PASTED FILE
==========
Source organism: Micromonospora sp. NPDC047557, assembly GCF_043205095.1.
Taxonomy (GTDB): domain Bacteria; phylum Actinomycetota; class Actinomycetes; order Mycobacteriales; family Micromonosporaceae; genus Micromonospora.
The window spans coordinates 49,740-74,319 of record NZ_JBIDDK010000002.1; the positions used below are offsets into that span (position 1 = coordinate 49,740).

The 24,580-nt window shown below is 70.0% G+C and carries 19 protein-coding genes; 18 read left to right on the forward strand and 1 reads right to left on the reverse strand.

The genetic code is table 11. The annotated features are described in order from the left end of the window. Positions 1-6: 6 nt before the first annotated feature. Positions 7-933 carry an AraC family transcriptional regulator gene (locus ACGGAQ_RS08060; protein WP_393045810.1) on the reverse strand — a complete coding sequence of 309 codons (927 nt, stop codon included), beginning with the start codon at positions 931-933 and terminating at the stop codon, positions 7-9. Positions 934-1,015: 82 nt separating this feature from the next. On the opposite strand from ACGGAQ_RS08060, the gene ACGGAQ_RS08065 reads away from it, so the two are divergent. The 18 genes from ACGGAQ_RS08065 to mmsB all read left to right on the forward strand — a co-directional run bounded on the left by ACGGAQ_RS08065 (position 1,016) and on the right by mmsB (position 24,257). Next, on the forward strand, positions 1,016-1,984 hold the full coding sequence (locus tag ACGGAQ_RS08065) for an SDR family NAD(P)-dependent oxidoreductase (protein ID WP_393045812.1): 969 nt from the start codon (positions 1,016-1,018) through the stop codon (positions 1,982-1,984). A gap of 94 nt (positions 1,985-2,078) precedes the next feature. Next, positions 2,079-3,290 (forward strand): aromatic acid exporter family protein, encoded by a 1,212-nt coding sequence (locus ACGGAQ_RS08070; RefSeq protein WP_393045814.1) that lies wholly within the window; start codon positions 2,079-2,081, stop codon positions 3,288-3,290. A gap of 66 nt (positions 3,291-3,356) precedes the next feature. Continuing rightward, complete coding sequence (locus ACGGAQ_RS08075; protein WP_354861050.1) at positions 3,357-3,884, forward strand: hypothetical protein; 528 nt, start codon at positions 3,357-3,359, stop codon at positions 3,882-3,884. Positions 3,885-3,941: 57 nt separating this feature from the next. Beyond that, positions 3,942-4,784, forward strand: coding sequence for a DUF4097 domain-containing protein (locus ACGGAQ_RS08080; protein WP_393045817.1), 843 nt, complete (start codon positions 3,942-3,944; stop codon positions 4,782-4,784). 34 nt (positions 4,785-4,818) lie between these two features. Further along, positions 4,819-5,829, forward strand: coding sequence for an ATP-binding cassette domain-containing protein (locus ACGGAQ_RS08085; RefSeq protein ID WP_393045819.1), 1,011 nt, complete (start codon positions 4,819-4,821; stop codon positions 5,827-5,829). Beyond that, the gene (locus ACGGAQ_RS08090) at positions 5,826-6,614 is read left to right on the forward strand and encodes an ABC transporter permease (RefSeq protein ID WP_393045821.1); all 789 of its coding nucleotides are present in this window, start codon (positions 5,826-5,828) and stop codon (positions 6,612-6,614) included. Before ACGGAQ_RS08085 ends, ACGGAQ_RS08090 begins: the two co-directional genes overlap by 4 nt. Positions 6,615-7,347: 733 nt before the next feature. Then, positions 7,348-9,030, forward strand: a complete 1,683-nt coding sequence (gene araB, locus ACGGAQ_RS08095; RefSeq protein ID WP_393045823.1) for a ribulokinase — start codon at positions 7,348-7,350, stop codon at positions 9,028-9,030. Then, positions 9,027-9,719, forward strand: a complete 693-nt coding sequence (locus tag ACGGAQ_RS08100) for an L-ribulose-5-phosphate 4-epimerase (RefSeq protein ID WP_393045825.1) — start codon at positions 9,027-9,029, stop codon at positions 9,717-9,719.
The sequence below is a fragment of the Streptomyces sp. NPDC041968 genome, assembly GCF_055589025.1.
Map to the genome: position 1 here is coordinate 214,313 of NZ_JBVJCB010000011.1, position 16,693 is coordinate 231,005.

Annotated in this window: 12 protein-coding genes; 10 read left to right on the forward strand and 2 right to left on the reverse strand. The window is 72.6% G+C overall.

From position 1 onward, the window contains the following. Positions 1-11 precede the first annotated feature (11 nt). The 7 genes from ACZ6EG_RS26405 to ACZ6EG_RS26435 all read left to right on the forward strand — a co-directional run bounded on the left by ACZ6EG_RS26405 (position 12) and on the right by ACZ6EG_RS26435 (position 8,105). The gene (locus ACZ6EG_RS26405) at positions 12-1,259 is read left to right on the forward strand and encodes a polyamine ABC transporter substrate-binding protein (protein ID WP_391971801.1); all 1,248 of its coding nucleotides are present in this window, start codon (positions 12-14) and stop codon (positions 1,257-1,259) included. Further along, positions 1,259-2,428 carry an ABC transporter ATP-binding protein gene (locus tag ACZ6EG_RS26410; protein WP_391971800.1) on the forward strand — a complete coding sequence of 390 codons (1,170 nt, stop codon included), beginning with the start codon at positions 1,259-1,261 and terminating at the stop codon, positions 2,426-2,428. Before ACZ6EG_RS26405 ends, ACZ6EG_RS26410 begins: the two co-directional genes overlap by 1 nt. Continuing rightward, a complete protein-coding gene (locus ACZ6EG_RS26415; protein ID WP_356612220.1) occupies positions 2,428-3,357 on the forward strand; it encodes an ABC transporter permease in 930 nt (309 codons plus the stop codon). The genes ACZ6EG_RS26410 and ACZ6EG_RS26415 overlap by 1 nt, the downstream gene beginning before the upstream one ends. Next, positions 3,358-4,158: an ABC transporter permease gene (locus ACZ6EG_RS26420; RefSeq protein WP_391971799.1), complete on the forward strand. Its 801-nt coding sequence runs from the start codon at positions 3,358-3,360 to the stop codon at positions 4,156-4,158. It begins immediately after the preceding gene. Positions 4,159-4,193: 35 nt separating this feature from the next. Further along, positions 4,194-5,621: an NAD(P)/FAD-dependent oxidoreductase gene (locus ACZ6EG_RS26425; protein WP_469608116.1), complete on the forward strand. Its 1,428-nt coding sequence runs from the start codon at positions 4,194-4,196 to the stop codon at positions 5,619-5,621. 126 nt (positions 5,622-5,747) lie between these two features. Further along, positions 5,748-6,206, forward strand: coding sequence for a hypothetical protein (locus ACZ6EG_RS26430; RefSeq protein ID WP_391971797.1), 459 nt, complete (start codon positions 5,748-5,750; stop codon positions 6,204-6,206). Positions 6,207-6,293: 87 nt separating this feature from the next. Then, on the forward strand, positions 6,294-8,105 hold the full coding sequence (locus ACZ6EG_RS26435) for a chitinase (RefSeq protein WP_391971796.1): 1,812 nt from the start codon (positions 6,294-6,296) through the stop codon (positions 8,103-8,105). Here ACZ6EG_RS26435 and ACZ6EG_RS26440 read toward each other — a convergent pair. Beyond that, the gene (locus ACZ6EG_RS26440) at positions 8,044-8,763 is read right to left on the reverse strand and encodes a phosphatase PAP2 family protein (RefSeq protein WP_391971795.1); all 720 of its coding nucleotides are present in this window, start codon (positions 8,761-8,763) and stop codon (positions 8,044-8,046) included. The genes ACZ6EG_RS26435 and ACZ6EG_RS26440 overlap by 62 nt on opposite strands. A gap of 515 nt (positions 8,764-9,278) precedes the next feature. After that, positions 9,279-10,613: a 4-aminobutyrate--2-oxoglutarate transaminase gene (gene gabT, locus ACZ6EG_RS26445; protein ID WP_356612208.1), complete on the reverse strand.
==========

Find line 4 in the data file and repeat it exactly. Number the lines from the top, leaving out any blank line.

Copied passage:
The 24,580-nt window shown below is 70.0% G+C and carries 19 protein-coding genes; 18 read left to right on the forward strand and 1 reads right to left on the reverse strand.